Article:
I think when it comes to prescription drugs being abuse the number one usage it to relieve pain. Under the Obama administration’s focuses on the preventative action of prescription drug abuse in four areas; (I) education (to the youth, parents, and patients requiring prescribers to receive education on the appropriate and safe use, and proper storage and disposal of prescription drugs), (II) monitoring prescription drugs from doctors across the states, (III) proper medication disposal to help decrease the supply of unused prescription drugs in the home and (IV) enforcement to eliminate improper prescribing practices and stop pill mills ( Among research that data has shown that opioids are the most abused drug that causes the most overdose deaths 2x higher than cocaine. It is clear that prescription drug usage is on the rise which is likely to correlate more overdose deaths ( As a society we need to focus on preventative methods to reduce the amount of deaths and reduce the prescription drug abuse. Everyone is the community plays a role in reducing prescription drug abuse: patients, law enforcement, healthcare physicians, and local government agencies. We can start there to create policies surrounding prescription drugs and enforce them throughout the states.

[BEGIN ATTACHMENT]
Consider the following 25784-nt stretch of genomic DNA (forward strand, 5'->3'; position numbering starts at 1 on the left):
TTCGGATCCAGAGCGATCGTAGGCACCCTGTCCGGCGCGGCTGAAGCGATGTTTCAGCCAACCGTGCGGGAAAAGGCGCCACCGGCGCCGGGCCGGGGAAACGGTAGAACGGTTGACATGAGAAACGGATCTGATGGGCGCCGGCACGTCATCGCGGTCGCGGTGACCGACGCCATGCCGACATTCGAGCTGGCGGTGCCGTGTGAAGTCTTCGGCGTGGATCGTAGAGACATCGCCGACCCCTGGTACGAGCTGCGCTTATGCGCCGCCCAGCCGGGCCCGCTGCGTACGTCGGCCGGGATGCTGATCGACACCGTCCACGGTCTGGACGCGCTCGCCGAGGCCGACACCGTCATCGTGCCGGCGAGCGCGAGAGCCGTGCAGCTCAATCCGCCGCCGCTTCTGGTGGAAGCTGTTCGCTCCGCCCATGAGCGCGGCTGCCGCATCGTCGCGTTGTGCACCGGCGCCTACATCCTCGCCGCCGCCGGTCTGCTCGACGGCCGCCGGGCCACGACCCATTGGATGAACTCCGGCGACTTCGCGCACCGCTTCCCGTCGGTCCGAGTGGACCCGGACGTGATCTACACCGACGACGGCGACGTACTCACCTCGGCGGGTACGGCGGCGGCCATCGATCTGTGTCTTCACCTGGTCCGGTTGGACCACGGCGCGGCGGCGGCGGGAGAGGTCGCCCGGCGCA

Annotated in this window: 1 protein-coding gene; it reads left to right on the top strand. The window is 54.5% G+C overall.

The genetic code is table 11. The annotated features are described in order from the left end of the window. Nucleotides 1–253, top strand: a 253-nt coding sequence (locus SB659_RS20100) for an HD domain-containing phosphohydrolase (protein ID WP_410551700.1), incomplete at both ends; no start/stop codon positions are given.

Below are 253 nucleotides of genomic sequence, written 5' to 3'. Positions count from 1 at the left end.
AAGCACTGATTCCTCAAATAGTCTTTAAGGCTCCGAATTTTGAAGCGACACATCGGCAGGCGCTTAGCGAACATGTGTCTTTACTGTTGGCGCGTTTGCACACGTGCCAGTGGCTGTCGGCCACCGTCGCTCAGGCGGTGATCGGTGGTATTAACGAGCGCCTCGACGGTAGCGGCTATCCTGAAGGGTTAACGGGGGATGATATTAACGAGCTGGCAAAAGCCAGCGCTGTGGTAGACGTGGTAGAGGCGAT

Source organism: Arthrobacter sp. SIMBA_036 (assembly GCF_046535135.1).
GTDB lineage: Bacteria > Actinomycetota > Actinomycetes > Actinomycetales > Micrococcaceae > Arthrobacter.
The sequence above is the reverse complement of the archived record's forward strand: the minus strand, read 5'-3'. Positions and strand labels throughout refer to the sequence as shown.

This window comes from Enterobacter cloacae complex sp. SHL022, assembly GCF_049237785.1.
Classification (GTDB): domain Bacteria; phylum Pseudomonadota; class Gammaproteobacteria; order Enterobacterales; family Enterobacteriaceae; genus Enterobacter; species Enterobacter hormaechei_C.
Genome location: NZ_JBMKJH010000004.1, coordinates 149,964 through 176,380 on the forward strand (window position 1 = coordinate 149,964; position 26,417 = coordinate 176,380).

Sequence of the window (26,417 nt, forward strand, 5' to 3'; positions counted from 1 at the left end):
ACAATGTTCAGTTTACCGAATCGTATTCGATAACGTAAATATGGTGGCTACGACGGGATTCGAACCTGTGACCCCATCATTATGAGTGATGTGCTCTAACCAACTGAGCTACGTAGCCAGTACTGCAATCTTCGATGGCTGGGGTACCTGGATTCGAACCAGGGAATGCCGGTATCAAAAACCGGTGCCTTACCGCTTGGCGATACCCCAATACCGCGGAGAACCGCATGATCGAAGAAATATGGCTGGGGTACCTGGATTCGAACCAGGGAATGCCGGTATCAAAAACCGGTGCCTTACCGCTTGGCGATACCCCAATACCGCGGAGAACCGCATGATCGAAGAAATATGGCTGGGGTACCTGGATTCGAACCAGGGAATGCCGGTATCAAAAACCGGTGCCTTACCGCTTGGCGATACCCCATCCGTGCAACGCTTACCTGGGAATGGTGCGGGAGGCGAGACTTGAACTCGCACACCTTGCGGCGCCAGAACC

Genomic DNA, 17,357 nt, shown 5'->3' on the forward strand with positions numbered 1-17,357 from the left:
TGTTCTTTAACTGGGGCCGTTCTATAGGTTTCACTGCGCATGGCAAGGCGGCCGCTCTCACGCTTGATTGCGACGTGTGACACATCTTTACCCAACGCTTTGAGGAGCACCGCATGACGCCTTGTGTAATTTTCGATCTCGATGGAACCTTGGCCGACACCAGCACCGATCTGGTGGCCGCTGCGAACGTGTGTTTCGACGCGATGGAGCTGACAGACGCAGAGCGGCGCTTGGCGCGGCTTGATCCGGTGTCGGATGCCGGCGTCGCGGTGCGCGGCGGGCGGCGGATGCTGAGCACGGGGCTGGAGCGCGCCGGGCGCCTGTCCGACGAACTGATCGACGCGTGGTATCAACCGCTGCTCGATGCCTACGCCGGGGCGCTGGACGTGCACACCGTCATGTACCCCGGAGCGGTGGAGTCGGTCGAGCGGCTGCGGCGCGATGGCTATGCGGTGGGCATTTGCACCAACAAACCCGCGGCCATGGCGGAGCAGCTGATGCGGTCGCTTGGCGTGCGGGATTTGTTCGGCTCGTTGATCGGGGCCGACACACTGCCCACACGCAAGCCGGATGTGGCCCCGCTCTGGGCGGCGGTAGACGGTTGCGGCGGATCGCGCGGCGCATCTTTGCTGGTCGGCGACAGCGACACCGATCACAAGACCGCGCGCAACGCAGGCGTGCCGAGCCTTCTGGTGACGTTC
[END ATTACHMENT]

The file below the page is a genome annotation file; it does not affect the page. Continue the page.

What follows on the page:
13. darius says

    I too have the same strong feelings about legalizing marijuana. The issue is that I have seen what it does to people around me and close friends when it is a hassle to get sometimes and cannot imagine what it will do to those same people once it becomes legal here in Oregon. I can understand marijuana being used as a medical treatment, but legalizing it to some extent make me uneasy.

    Furthermore, this conference that you mention, CPDD, has intrigued me enough to actually make it something to go and attend in the near future. I have always had questions about the world that we live in and the drugs that inhabit it and this sounds like the perfect place to have some questions answered and asked.